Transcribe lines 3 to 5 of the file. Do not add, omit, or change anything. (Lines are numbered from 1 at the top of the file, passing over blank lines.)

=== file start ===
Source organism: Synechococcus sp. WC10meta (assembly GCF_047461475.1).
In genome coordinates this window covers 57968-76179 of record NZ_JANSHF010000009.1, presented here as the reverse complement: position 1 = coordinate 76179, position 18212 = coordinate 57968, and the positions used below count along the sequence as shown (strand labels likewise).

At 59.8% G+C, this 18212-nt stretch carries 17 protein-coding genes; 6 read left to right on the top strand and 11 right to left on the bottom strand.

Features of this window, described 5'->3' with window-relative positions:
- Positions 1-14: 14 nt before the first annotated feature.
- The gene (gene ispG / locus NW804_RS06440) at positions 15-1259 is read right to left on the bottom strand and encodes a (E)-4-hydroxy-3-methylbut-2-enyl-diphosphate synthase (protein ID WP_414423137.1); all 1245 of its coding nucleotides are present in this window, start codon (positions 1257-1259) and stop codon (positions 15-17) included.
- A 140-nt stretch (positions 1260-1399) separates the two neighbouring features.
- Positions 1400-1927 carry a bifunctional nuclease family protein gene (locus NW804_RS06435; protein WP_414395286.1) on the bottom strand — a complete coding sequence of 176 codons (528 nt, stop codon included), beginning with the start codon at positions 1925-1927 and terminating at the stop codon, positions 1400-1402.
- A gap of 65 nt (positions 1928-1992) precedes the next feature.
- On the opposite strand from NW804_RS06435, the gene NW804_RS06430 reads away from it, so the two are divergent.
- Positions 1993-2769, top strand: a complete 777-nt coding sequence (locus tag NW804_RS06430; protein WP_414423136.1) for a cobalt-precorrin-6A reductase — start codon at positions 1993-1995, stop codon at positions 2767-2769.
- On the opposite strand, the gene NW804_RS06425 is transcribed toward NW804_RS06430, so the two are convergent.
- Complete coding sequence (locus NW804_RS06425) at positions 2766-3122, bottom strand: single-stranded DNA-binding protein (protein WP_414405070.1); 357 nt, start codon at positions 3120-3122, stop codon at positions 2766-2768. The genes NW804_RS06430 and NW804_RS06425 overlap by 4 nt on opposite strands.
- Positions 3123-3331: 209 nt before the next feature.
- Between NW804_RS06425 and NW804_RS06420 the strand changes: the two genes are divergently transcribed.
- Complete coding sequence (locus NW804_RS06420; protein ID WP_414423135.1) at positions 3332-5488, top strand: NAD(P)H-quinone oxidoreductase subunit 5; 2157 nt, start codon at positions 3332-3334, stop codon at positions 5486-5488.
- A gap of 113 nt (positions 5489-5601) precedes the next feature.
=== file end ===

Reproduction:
At 59.8% G+C, this 18212-nt stretch carries 17 protein-coding genes; 6 read left to right on the top strand and 11 right to left on the bottom strand.

Features of this window, described 5'->3' with window-relative positions:
- Positions 1-14: 14 nt before the first annotated feature.